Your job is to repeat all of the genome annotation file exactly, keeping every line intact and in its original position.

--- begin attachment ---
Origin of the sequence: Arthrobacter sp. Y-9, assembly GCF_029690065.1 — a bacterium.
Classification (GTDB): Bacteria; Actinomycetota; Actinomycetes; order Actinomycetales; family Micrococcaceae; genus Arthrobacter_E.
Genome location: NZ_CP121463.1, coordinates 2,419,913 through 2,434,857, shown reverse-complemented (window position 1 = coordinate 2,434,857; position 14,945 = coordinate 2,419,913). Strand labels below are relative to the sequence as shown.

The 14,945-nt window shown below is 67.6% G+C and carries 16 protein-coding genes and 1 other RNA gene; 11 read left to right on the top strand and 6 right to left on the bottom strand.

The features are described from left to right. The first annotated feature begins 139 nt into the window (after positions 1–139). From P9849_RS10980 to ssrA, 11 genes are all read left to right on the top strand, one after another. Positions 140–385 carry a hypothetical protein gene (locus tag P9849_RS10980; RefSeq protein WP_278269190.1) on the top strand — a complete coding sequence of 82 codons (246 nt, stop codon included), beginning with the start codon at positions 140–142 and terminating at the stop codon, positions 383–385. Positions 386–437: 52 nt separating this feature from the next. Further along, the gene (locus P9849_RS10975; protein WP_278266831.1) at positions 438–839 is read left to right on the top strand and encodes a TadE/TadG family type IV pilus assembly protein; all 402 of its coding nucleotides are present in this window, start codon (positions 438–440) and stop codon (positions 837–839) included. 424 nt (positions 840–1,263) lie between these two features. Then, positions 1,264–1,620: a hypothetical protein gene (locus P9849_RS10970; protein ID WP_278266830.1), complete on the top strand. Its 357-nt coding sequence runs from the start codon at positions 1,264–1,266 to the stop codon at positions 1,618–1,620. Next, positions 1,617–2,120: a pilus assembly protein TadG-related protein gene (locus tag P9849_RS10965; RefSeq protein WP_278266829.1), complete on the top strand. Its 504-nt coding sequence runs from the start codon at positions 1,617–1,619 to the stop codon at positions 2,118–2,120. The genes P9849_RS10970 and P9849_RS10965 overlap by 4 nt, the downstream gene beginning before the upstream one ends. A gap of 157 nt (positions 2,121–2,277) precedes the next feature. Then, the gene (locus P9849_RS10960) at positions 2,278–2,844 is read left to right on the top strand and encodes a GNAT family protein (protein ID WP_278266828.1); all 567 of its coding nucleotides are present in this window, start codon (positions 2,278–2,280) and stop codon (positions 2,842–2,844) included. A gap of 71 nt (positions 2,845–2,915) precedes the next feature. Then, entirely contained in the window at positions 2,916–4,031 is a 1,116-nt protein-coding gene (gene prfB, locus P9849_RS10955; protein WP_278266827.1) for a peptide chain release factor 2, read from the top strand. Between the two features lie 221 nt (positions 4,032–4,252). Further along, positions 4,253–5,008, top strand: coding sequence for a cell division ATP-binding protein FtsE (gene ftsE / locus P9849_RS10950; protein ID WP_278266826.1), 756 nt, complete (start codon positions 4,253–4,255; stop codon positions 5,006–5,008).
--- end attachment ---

Origin of the sequence: Arthrobacter sp. Y-9, assembly GCF_029690065.1 — a bacterium.
Classification (GTDB): Bacteria; Actinomycetota; Actinomycetes; order Actinomycetales; family Micrococcaceae; genus Arthrobacter_E.
Genome location: NZ_CP121463.1, coordinates 2,419,913 through 2,434,857, shown reverse-complemented (window position 1 = coordinate 2,434,857; position 14,945 = coordinate 2,419,913). Strand labels below are relative to the sequence as shown.

The 14,945-nt window shown below is 67.6% G+C and carries 16 protein-coding genes and 1 other RNA gene; 11 read left to right on the top strand and 6 right to left on the bottom strand.

The features are described from left to right. The first annotated feature begins 139 nt into the window (after positions 1–139). From P9849_RS10980 to ssrA, 11 genes are all read left to right on the top strand, one after another. Positions 140–385 carry a hypothetical protein gene (locus tag P9849_RS10980; RefSeq protein WP_278269190.1) on the top strand — a complete coding sequence of 82 codons (246 nt, stop codon included), beginning with the start codon at positions 140–142 and terminating at the stop codon, positions 383–385. Positions 386–437: 52 nt separating this feature from the next. Further along, the gene (locus P9849_RS10975; protein WP_278266831.1) at positions 438–839 is read left to right on the top strand and encodes a TadE/TadG family type IV pilus assembly protein; all 402 of its coding nucleotides are present in this window, start codon (positions 438–440) and stop codon (positions 837–839) included. 424 nt (positions 840–1,263) lie between these two features. Then, positions 1,264–1,620: a hypothetical protein gene (locus P9849_RS10970; protein ID WP_278266830.1), complete on the top strand. Its 357-nt coding sequence runs from the start codon at positions 1,264–1,266 to the stop codon at positions 1,618–1,620. Next, positions 1,617–2,120: a pilus assembly protein TadG-related protein gene (locus tag P9849_RS10965; RefSeq protein WP_278266829.1), complete on the top strand. Its 504-nt coding sequence runs from the start codon at positions 1,617–1,619 to the stop codon at positions 2,118–2,120. The genes P9849_RS10970 and P9849_RS10965 overlap by 4 nt, the downstream gene beginning before the upstream one ends. A gap of 157 nt (positions 2,121–2,277) precedes the next feature. Then, the gene (locus P9849_RS10960) at positions 2,278–2,844 is read left to right on the top strand and encodes a GNAT family protein (protein ID WP_278266828.1); all 567 of its coding nucleotides are present in this window, start codon (positions 2,278–2,280) and stop codon (positions 2,842–2,844) included. A gap of 71 nt (positions 2,845–2,915) precedes the next feature. Then, entirely contained in the window at positions 2,916–4,031 is a 1,116-nt protein-coding gene (gene prfB, locus P9849_RS10955; protein WP_278266827.1) for a peptide chain release factor 2, read from the top strand. Between the two features lie 221 nt (positions 4,032–4,252). Further along, positions 4,253–5,008, top strand: coding sequence for a cell division ATP-binding protein FtsE (gene ftsE / locus P9849_RS10950; protein ID WP_278266826.1), 756 nt, complete (start codon positions 4,253–4,255; stop codon positions 5,006–5,008).